The single market currently sits at the centre of the European economic integration project and plays a key role in the EU processes of political and social integration.This centrality would have been purely totemic had it not been for the inherent success and resilience of the European integration project. Over the past 30 years, the single market has survived several crises largely unscathed: economic ones (including various recessions and austerity-driven downturns), political ones (Brexit comes immediately to mind) and, more recently, a pandemic and a violent armed conflict virtually on its doorstep. While undoubtedly still a ‘project’, and far from being fully accomplished let alone finalised, the single market has consolidated its role as the central Weltanschauung of the European Union.
For the most part, the picture that the authors, law professors Marta Andhov, Andrea Biondi and Luca Rubini, have painted for us is one of progressive incrementalism in the EU’s efforts to bolster the contribution that the single market rules covered by their analysis make to the ecological, social and industrial sustainability dimensions of the European project.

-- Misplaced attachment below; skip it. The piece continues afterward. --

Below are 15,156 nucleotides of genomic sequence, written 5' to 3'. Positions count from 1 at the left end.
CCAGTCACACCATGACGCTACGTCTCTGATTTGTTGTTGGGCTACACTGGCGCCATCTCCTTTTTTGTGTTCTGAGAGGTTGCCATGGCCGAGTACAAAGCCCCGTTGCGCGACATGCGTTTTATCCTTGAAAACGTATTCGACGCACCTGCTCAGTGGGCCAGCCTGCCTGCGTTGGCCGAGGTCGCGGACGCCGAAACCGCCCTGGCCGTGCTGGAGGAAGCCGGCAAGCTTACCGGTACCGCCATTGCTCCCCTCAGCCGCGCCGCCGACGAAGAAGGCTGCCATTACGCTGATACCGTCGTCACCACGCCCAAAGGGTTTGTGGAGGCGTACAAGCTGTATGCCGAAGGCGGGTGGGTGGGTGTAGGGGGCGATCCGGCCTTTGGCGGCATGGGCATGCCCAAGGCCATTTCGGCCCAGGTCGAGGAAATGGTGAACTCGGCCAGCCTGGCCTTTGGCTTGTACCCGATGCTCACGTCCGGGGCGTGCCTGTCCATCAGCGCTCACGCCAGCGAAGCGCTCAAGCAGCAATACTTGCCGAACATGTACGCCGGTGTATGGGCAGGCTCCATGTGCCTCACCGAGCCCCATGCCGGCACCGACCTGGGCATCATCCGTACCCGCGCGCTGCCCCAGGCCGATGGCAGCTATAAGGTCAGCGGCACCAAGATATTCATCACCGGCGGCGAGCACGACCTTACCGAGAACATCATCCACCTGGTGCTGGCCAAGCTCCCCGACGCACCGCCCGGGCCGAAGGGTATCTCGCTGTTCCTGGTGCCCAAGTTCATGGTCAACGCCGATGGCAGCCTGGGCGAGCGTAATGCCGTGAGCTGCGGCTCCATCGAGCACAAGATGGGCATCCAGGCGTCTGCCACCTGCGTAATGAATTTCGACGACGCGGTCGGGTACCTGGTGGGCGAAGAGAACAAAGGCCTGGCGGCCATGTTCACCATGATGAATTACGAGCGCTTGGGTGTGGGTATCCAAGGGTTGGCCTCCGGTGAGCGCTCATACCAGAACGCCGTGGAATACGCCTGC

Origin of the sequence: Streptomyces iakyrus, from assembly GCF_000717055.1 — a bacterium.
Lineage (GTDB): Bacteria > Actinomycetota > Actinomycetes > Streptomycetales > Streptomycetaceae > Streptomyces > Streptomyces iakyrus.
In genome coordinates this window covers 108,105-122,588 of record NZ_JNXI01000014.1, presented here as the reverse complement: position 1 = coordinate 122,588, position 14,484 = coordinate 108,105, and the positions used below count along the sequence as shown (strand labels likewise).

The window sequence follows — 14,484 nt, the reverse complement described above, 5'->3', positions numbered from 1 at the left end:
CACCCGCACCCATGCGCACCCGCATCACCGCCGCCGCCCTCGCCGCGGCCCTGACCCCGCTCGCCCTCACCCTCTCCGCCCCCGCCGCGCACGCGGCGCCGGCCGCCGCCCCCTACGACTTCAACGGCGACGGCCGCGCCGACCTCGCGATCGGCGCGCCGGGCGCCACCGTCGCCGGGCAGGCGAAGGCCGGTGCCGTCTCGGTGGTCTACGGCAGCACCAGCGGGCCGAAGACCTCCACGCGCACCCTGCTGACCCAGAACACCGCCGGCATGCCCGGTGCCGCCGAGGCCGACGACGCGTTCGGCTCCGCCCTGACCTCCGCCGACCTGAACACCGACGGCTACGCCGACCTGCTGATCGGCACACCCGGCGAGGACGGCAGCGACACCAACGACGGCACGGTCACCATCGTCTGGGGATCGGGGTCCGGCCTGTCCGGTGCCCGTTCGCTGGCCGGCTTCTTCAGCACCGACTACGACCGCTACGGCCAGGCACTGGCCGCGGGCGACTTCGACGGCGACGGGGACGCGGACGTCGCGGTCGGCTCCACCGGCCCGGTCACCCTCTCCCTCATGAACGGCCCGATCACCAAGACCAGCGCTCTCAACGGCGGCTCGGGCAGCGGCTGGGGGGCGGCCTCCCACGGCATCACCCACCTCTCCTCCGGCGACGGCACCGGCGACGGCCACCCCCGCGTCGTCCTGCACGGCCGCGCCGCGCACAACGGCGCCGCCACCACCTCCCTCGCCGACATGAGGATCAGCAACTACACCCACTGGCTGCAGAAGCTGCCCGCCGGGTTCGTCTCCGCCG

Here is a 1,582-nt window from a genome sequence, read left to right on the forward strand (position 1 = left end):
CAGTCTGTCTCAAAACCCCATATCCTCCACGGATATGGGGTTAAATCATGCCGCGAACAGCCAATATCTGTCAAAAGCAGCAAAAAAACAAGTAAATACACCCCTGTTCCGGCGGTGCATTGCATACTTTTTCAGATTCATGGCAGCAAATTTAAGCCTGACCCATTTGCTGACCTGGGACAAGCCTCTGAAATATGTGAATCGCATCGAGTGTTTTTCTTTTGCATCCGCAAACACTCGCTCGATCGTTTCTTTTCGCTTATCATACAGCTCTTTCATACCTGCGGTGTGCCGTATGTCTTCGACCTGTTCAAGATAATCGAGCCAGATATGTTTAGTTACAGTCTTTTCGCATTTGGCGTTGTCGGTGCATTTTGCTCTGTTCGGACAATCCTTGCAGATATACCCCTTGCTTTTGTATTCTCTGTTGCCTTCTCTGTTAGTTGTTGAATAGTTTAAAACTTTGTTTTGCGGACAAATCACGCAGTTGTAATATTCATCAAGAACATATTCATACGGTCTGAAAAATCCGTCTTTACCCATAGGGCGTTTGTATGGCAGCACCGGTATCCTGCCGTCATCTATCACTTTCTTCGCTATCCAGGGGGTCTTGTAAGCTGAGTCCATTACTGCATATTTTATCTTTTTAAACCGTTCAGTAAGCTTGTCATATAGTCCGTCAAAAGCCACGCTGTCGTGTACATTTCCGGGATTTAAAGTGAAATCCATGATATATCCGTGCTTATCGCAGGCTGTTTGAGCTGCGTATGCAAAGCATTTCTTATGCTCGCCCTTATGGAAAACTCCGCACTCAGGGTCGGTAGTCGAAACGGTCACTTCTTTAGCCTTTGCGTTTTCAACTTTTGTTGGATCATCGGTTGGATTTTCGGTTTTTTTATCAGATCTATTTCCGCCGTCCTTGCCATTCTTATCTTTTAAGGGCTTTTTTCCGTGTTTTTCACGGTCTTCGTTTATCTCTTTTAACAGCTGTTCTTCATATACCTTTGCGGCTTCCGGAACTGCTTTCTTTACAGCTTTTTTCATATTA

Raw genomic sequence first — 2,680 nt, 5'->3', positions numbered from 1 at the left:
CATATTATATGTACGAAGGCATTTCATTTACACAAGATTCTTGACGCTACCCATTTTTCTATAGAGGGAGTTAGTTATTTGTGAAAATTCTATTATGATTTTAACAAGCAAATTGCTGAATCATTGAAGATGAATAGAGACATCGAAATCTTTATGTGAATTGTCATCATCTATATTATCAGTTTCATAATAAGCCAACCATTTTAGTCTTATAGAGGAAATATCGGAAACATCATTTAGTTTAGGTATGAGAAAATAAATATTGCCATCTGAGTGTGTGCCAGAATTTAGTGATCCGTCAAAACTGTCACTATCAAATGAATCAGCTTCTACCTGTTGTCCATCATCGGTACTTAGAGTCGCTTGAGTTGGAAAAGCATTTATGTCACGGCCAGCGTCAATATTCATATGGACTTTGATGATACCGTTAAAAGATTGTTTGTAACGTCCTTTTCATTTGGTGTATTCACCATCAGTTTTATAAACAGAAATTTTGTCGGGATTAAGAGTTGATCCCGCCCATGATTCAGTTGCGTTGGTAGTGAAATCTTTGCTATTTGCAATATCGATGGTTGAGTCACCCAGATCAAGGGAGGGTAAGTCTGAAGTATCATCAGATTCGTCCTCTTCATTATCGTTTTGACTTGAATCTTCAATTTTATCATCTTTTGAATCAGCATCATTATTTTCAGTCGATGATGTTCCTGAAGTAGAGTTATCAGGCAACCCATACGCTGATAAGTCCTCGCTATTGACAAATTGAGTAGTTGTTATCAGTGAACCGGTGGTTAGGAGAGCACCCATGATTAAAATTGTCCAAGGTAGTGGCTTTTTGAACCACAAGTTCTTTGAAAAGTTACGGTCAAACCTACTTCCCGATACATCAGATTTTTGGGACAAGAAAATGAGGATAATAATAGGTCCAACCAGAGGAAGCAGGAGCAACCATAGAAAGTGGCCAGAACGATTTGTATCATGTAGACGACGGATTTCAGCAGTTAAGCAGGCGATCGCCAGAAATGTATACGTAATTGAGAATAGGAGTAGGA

Readers of this report, and of the three papers produced by our experts, will undoubtedly feel enriched by the sophisticated and detailed analysis of the – often untapped – potential offered by these recent, ongoing reforms. Reforms that, as the authors point out, are carefully balancing both the social and the competitiveness rationales sustaining the Treaty formula for a ‘highly competitive social market economy’.